London's bus and Tube fares will rise by 3.1% on average next month, but some travellers will be hit by hikes of up to 4.3%, Transport for London has announced.
The average rise will be pegged back to July's retail prices index (RPI) rate of inflation, but a six-zone annual Travelcard – which allows travel on almost all the capital's public transport network – will be rising 4.3% to £2,320. (Our Cheap Train Tickets guide has tips to save money across the country.)
This rise also applies to a seven-day Travelcard ticket for six zones, which goes up from £55.60 to £58.00 from 2 January.
Seven-day Travelcard and annual tickets on journeys covering zones 1-2 and 1-3 will rise 3.9% in the new year, while the rise for zones 1-4 is 4.1% and the rise for zones 1-5 is 4.2%.
On the buses, the pay-as-you-go fare on Oyster and contactless payment card increases 5p to £1.45.
Most Oyster pay-as-you-go fares for the Tube, DLR and London Overground will be frozen at 2013 prices next year, but some fares in zones 1 and 2 will increase by 10p.
Passengers who use paper one-day Travelcards should consider switching to Oyster, as off-peak tickets will now only be available in six-zone versions. So someone who buys a two-zone paper Travelcard for £7.30 now will have to pay £8.90 for the six-zone version next year – but they can cut this cost to £7 by using Oyster.
Buy early – beat the hikes
If you regularly travel on London's public transport, here are ways to cut your costs.
- Switch to Oyster. If you're one of the minority who pay for travel in London with paper tickets, fare costs are even more punishing – as shown in the Travelcard example above.
- Buy tickets before 2 January. The fare rises take effect on the first working day of the new year. But if you buy a weekly, monthly or annual ticket before that, you'll effectively be getting 2014 travel at 2013's prices.
- Are you on the best value ticket? Add up what you spend on travel each day, including weekends and nights out. If you make lots of different journeys each week, you could save with a Travelcard season ticket. If you have one of these already, as these are rising by up to 4.3%, tot up your weekly journeys and check it's still giving you good value.
- Trade up to an annual ticket. Annual Travelcards are 40 times the cost of weekly ones so if you use them throughout the year you save. It also comes with a discount Gold Card, so make sure that's loaded on your Oyster card for cheaper travel on the Tube and trains outside your zones and across south-east England. Also see if your employer will offer an interest-free loan towards the cost.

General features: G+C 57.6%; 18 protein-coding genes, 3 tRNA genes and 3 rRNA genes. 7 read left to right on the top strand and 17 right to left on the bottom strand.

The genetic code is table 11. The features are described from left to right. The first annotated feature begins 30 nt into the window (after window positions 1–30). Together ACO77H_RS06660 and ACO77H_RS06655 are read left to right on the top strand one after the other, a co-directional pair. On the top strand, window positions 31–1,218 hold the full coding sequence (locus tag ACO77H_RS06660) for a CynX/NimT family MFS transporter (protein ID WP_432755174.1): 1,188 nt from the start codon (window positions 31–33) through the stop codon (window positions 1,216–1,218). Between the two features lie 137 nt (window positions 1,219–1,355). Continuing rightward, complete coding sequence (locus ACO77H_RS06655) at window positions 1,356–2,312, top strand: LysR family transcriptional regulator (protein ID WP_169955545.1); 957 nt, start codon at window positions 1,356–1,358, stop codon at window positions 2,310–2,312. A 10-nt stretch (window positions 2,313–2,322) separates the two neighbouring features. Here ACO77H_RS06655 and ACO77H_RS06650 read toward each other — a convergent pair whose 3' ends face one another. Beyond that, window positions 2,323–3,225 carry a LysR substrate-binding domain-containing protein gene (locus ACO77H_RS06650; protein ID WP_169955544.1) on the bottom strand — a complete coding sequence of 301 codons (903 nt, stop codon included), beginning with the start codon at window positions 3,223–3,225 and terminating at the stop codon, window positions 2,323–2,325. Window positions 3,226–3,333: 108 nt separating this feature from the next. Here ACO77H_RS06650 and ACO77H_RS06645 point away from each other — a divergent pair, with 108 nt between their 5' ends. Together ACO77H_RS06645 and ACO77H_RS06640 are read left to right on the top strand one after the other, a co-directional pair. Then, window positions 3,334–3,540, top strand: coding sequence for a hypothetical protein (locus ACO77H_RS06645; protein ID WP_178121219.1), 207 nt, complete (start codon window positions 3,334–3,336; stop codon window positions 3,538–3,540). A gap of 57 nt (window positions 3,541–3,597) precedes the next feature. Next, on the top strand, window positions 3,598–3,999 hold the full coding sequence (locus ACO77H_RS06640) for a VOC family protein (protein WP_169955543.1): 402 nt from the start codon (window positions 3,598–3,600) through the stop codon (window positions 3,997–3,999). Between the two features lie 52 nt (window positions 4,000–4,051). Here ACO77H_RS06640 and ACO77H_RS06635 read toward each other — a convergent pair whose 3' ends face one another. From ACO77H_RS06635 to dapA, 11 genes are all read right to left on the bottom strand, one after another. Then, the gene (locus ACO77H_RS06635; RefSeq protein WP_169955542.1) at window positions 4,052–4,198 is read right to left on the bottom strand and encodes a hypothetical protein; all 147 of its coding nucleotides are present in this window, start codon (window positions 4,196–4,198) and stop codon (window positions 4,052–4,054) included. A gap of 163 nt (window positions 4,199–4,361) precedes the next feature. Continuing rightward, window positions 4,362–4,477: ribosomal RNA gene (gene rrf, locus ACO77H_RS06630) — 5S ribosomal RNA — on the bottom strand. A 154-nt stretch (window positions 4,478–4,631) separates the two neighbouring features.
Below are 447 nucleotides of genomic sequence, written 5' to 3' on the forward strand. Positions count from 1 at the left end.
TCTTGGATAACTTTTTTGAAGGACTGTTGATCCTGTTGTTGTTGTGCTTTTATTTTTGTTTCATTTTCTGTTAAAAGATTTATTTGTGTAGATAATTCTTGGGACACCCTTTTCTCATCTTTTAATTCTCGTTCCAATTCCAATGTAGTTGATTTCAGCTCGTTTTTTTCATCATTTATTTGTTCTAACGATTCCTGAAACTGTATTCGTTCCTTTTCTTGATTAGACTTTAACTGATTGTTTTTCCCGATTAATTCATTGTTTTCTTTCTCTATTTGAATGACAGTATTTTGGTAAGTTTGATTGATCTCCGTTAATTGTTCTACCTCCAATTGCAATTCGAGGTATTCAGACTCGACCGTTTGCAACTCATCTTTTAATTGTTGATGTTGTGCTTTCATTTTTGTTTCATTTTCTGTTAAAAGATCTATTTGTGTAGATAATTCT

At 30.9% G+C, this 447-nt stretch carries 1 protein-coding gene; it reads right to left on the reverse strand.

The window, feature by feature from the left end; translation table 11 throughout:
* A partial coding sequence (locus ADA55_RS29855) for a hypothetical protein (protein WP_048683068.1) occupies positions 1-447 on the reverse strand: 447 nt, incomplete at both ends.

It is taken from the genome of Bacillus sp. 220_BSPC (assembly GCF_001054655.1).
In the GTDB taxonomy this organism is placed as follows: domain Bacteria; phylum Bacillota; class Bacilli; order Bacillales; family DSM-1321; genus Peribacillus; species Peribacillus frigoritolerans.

- Over 60? An Oyster photocard offers free travel for all Londoners over 60 on all Tube, bus, DLR and Overground services, and National Rail trains after 9.30am on weekdays. It costs £10, and is designed to help the age group who can no longer get Freedom Passes.
- Do you have a railcard? If you have a railcard that you already use on National Rail — such as a 16-25, Family & Friends or a Disabled Persons Railcard — you can get this loaded onto your Oyster for cheaper off-peak travel in London.
Mainline fare hikes
The 3.1% overall increase is equal to the July 2013 RPI inflation rate, which determines mainline rail fares.
London Mayor Boris Johnson has, on average, frozen the London fares in real terms. But the hike in Travelcard costs is because they cover both National Rail and TfL services. Mainline fares are due to go up by an average of RPI plus 1%, making it a 4.1% overall average rise.
Johnson says: "I have always said I was determined to bear down on fares, while ensuring that we can still invest properly in a transport system that is critical to our city's success.
"I know that families and working Londoners who have helped drive the economic recovery still face real pressure over the cost of living and so I've decided to keep fares in line with RPI and therefore freeze them in real terms for next year."
Manuel Cortes, general secretary of the TSSA rail union, says: "We welcome the news that fares will not be rising again above inflation in January but we want to see an end to annual inflation rises altogether. We have the highest fares in Europe and it is high time they were frozen."
Additional reporting by the Press Association